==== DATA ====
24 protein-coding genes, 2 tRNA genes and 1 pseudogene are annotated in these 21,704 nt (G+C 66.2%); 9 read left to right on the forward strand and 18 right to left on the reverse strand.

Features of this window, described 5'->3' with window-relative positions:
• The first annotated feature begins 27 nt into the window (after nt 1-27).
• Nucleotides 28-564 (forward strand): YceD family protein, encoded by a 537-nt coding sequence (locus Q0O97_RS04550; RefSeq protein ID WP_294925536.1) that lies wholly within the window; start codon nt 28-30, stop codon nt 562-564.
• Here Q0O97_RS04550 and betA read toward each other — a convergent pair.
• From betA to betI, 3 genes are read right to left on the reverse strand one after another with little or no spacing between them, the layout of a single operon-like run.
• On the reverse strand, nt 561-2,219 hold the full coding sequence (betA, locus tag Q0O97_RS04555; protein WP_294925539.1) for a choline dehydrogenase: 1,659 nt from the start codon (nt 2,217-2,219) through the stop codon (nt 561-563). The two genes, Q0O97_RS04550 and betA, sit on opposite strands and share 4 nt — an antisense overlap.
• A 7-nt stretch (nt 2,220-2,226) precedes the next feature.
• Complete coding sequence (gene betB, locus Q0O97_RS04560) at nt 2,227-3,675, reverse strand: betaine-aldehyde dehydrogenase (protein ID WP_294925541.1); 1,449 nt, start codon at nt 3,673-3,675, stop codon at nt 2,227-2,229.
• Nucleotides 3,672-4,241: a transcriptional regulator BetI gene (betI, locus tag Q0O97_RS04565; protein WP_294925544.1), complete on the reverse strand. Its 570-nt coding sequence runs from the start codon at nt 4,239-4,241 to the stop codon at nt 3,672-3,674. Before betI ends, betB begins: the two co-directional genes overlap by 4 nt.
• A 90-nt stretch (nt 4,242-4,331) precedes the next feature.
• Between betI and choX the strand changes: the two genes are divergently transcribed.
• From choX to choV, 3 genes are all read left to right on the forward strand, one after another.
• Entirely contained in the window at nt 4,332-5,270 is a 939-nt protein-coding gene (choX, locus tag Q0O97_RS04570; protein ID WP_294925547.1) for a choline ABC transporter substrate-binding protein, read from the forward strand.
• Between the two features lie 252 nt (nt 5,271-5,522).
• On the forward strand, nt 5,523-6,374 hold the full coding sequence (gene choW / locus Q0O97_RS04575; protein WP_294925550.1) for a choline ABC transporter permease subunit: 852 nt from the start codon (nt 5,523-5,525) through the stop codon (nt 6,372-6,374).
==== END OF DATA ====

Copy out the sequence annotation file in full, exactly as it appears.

24 protein-coding genes, 2 tRNA genes and 1 pseudogene are annotated in these 21,704 nt (G+C 66.2%); 9 read left to right on the forward strand and 18 right to left on the reverse strand.

Features of this window, described 5'->3' with window-relative positions:
• The first annotated feature begins 27 nt into the window (after nt 1-27).
• Nucleotides 28-564 (forward strand): YceD family protein, encoded by a 537-nt coding sequence (locus Q0O97_RS04550; RefSeq protein ID WP_294925536.1) that lies wholly within the window; start codon nt 28-30, stop codon nt 562-564.
• Here Q0O97_RS04550 and betA read toward each other — a convergent pair.
• From betA to betI, 3 genes are read right to left on the reverse strand one after another with little or no spacing between them, the layout of a single operon-like run.
• On the reverse strand, nt 561-2,219 hold the full coding sequence (betA, locus tag Q0O97_RS04555; protein WP_294925539.1) for a choline dehydrogenase: 1,659 nt from the start codon (nt 2,217-2,219) through the stop codon (nt 561-563). The two genes, Q0O97_RS04550 and betA, sit on opposite strands and share 4 nt — an antisense overlap.
• A 7-nt stretch (nt 2,220-2,226) precedes the next feature.
• Complete coding sequence (gene betB, locus Q0O97_RS04560) at nt 2,227-3,675, reverse strand: betaine-aldehyde dehydrogenase (protein ID WP_294925541.1); 1,449 nt, start codon at nt 3,673-3,675, stop codon at nt 2,227-2,229.
• Nucleotides 3,672-4,241: a transcriptional regulator BetI gene (betI, locus tag Q0O97_RS04565; protein WP_294925544.1), complete on the reverse strand. Its 570-nt coding sequence runs from the start codon at nt 4,239-4,241 to the stop codon at nt 3,672-3,674. Before betI ends, betB begins: the two co-directional genes overlap by 4 nt.
• A 90-nt stretch (nt 4,242-4,331) precedes the next feature.
• Between betI and choX the strand changes: the two genes are divergently transcribed.
• From choX to choV, 3 genes are all read left to right on the forward strand, one after another.
• Entirely contained in the window at nt 4,332-5,270 is a 939-nt protein-coding gene (choX, locus tag Q0O97_RS04570; protein ID WP_294925547.1) for a choline ABC transporter substrate-binding protein, read from the forward strand.
• Between the two features lie 252 nt (nt 5,271-5,522).
• On the forward strand, nt 5,523-6,374 hold the full coding sequence (gene choW / locus Q0O97_RS04575; protein WP_294925550.1) for a choline ABC transporter permease subunit: 852 nt from the start codon (nt 5,523-5,525) through the stop codon (nt 6,372-6,374).